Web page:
In the myriad of conversations about African tech, mergers and acquisitions aren’t usually leading topics – and understandably so too. The ecosystem is still in its early stages, startups aren’t attractive value-wise as standalone entities and funding is still very small compared to other markets (African tech startups raised $560 million in 2017 compared to the $84.2 billion raised in the US).
Still, there is way more M&A activity than we tend to realise. In Nigeria, micro-discussion site, Yarnable, was acquired by MobiQube and Le Proghrammeen as early as 2011. In South Africa, acquisitions were already happening as early as 1999 with VeriSign’s $575 million acquisition of certificate authority firm, Thawte. In more recent times, Ethiopian developer marketplace startup Gebeya acquired developer training startup Coders4Africa while Nigeria’s Zinox Technologies acquired Nigerian ecommerce startup Konga. The list goes on.
What M&A looks like in Africa
However, there are some important trends to note with African M&A deals. Firstly, they seem to be driven largely by value-adds acquirers can bring on top of their existing business. A great example of this is Nigerian ecommerce startup Konga’s acquisition of mobile banking startup Zinternet in 2015 to build out its proprietary payment platform KongaPay. Another example is BitPesa’s (Kenya) acquisition of Spain-based money transfer startup TransferZero.
Secondly, African M&A deals are exceptionally secretive. Except you’re on the inside or knows someone that knows someone, it’s hard to find any information about African M&A deals. Most acquisition announcements do not disclose specific figures and it’s hard to tell why these deals are even happening in the first place (except where it’s obvious – like the Konga/Zinternet deal). It’s also hard to know if a deal is a genuine opportunity-driven acquisition or a distressed sale (due to underperformance or shareholders demanding liquidity).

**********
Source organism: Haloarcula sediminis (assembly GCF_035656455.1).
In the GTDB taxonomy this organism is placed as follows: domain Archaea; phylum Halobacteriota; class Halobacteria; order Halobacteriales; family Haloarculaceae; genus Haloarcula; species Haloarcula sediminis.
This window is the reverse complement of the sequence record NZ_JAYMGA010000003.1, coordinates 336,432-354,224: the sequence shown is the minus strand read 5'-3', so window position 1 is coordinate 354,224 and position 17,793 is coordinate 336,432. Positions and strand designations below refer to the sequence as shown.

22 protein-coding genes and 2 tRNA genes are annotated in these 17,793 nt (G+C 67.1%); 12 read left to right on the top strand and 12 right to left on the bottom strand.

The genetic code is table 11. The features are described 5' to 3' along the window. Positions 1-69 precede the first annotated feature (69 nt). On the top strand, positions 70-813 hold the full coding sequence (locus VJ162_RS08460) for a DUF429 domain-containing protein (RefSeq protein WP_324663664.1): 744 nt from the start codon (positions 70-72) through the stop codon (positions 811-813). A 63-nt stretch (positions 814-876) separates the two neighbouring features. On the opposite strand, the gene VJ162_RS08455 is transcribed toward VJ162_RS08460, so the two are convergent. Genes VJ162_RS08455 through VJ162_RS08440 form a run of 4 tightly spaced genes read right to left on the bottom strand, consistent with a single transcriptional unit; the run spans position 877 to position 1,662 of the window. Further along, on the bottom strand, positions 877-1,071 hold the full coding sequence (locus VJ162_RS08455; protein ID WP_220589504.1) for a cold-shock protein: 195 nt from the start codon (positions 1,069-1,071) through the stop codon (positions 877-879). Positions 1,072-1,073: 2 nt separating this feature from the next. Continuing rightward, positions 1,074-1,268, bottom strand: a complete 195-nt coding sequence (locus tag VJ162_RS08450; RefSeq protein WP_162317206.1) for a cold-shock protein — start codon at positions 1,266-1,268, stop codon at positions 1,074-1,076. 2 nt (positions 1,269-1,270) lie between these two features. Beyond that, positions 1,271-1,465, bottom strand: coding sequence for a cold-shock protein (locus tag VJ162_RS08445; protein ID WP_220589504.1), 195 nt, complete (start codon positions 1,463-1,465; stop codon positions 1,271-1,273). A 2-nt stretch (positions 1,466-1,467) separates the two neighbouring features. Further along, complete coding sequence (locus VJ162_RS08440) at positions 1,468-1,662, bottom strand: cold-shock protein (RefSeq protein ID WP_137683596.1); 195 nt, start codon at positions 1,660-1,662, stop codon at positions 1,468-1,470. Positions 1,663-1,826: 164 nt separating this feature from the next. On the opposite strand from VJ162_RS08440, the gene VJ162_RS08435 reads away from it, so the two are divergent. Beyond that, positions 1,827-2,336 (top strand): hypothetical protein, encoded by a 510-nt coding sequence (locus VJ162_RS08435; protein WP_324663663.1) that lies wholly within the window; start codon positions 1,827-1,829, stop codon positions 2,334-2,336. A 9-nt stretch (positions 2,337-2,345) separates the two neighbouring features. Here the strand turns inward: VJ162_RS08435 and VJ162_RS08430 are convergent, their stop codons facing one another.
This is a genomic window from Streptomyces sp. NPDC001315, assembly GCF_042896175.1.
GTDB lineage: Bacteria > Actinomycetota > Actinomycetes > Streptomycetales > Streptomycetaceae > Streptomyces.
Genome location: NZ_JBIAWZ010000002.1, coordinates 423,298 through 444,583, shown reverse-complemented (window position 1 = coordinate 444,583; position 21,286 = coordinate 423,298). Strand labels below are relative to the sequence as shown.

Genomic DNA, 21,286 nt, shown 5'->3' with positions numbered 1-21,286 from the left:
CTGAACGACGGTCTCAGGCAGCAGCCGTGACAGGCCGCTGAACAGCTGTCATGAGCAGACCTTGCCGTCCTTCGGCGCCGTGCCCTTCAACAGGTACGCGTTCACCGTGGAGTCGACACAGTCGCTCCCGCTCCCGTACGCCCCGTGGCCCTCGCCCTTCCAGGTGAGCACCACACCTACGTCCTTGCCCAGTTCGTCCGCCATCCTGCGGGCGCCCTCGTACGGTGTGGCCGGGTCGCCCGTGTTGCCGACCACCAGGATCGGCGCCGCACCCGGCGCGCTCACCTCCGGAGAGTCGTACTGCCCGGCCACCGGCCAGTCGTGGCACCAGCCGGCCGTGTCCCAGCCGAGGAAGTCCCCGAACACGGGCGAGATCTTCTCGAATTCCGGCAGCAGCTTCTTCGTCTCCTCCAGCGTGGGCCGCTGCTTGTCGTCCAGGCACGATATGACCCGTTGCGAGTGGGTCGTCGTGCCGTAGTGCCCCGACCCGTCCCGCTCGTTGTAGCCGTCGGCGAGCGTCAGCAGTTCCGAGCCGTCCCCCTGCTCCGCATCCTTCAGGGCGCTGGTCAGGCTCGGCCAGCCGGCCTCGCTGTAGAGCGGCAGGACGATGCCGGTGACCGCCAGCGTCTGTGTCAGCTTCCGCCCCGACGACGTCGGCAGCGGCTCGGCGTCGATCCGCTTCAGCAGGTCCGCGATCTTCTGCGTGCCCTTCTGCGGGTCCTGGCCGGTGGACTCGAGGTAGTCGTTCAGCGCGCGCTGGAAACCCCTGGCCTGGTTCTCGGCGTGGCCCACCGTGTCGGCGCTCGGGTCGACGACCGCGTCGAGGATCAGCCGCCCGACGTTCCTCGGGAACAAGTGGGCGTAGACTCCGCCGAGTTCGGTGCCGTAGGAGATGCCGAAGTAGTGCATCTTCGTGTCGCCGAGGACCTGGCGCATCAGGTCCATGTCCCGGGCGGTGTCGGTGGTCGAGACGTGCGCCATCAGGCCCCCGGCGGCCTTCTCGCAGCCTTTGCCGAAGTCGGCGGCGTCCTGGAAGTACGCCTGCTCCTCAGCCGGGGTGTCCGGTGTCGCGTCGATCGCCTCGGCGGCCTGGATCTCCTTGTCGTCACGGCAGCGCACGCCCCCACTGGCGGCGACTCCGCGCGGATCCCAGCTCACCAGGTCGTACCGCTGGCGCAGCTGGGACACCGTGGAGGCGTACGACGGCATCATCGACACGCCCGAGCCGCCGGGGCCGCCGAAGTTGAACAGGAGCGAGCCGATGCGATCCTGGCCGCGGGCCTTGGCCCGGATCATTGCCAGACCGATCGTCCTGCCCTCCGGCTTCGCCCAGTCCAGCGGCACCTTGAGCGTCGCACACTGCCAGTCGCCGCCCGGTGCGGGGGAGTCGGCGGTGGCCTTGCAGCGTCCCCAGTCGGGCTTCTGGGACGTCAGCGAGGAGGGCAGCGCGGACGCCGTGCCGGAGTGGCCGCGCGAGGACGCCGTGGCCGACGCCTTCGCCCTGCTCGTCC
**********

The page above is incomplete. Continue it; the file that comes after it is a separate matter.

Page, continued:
“I would say that we are starting to see a few more “secondary” – sale of shares versus investment – transactions, but at least some of these are distressed sales,” said Paul Cook, Managing Director of South African VC firm, Silvertree Internet Holdings, in this Disrupt Africa article. “Also, there was a wave of investments in spaces like e-commerce that happened several years ago, and it’s now time for those investors to seek liquidity, so that’s driving some transactions.”
Another thing is that the regulatory, finance and compliance aspects of M&A deals in Africa are super complicated, especially if they are cross-border type deals. Here’s BitPesa CEO Elizabeth Rossiello, speaking to Disrupt Africa, on her startups’ TransferZero acquisition: “I’m not sure what the numbers are, but there are very few small African startups that have grown in the last few years to purchase an European payments company. It takes a lot of corporate governance, financing, compliance and legal work to complete an acquisition.”
How increased M&A activity can affect the African tech ecosystem